Sorry to report, but Warren County has no chance of a white Christmas
Warren County may not experience snow on Christmas this year, but there is something about a Mississippi Christmas that a white Christmas cannot replace.
According to the National Weather Service, there is no chance of Warren County having a white Christmas in 2020.
The good news is that this prediction is based on statistics, and just because it has not happened yet does not mean it never will.
Logan Poole, a meteorologist with the National Weather Service of Jackson, emphasized the fact that having a white Christmas is always possible, and it is not crazy for Mississippians to dream of waking up to a winter wonderland on Christmas Day.
“It’s a magical time of year,” Poole said. “I absolutely understand why folks would want a white Christmas.”
While snow on Christmas Day would be close to a miracle for those living in Warren County, some states could hardly stand Christmas without it.
According to a forecast from the National Weather Service, Minneapolis, Minn., has the highest chance of a white Christmas — 77 percent — of any city in the United States.
The snow, however, does not begin or end on Dec. 25. Residents of Minneapolis endure frigid temperatures for months before and after the holidays.
Amy Williams, a native of the south, and who has family in Vicksburg, has lived in Minneapolis’s twin city, St. Paul, for over 22 years. She has experienced more Christmases with snow than without since her time in Minnesota, and the first time, she says, was the most special.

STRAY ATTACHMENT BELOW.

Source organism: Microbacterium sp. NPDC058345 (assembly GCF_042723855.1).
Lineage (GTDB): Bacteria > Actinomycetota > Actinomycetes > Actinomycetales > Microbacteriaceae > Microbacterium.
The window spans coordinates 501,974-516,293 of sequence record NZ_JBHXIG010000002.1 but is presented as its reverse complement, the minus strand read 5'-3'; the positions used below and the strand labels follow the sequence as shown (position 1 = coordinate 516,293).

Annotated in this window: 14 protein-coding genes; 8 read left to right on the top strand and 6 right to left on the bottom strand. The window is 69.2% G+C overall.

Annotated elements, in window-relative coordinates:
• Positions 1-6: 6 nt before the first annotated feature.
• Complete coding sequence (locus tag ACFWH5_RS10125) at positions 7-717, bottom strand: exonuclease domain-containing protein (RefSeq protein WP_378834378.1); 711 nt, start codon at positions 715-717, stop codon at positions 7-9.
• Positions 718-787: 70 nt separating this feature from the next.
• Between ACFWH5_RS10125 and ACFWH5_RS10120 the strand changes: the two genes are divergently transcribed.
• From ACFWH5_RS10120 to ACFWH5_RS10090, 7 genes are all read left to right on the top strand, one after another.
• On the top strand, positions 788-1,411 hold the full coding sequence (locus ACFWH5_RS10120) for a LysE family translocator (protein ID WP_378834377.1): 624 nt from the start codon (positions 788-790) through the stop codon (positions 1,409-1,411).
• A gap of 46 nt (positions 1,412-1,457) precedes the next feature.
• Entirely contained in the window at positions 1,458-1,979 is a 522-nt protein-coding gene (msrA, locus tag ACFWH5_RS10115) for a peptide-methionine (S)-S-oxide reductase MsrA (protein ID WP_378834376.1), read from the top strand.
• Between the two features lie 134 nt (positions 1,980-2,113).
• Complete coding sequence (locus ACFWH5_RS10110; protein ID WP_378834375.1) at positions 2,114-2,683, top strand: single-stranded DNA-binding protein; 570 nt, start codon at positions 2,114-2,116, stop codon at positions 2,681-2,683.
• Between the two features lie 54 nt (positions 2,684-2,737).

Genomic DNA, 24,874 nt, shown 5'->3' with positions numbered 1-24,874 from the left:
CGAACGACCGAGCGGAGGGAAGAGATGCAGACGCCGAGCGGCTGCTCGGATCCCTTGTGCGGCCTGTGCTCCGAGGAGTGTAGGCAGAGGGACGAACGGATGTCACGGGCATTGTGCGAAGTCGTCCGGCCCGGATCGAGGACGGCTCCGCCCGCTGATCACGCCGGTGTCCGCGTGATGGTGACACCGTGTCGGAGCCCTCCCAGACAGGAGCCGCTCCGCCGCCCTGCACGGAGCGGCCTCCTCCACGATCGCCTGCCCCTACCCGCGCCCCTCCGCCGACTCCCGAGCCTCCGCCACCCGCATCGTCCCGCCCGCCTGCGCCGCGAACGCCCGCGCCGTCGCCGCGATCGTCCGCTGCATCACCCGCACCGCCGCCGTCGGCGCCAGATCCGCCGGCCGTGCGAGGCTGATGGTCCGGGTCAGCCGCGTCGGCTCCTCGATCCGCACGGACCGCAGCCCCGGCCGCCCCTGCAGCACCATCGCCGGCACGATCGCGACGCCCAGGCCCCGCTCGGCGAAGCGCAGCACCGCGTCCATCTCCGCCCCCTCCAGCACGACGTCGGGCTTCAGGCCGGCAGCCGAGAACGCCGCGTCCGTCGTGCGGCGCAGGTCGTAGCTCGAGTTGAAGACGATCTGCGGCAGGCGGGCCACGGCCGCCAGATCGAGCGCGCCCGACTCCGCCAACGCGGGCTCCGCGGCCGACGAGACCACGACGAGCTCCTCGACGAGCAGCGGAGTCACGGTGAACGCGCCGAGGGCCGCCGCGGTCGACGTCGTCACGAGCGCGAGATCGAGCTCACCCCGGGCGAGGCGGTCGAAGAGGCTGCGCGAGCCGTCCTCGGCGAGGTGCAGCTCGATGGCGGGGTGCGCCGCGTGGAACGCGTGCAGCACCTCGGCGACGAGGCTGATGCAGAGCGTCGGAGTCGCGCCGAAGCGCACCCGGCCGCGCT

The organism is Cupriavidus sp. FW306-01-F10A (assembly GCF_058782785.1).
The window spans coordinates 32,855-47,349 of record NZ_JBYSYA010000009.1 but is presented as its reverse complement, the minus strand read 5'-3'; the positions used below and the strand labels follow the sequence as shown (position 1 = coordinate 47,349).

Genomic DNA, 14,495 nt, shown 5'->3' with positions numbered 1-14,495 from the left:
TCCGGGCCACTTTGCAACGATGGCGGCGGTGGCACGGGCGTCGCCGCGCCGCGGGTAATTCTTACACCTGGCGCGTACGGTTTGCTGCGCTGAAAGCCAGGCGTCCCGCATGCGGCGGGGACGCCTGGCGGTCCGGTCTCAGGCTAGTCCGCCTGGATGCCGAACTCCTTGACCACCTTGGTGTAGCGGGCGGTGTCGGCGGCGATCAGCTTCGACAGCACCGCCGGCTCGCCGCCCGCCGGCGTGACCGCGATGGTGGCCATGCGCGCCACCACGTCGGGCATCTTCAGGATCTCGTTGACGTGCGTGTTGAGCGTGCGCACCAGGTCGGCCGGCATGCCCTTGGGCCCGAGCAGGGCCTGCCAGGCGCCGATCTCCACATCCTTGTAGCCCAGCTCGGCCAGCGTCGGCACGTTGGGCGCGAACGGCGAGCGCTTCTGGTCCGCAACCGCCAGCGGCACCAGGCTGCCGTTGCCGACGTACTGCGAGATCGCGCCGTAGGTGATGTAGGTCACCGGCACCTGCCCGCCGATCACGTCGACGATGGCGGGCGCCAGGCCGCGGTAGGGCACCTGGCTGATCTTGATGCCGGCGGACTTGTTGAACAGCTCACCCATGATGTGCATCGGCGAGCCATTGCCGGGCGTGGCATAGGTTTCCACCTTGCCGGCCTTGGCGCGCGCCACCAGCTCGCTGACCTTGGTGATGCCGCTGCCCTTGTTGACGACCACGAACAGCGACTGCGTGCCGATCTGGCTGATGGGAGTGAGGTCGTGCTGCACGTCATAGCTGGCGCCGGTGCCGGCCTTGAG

“The first time there was actual snow on the ground on Christmas was very cool,” Williams said.
Williams grew up in Memphis, Tenn., where white Christmases were almost nonexistent. As a child, she grew up in awe of snow. She recalls being 6 at her grandparents’ house waking up to the rare sight of Greenwood covered in white.
“When you grow up without it, you look to other things to create that same excitement and feel,” Williams said. “I can remember thinking, ‘this is something big.’”
Today, mornings like that come more often than not, but the excitement of snow has come and gone.
“The coolness wears off when you try to put small children in snowsuits,” she said.
If she could order snow for only the day of Christmas and skip the long, dreadful Minnesota winters, she would.
“Once snow comes to Minnesota, it stays,” she said.
Williams now trades her white Christmas for a Mississippi Christmas each year in order to be with family.
“It’s not about the magic of snow,” she said. “It’s about having the magic of being together as a family.”
Williams looks forward to her one week in Mississippi year-round. She thinks of it as home and uses the time to catch up with friends and family all over the state — including Vicksburg.
“For me, that’s the magic,” she said. “Not whether or not the snow falls.”
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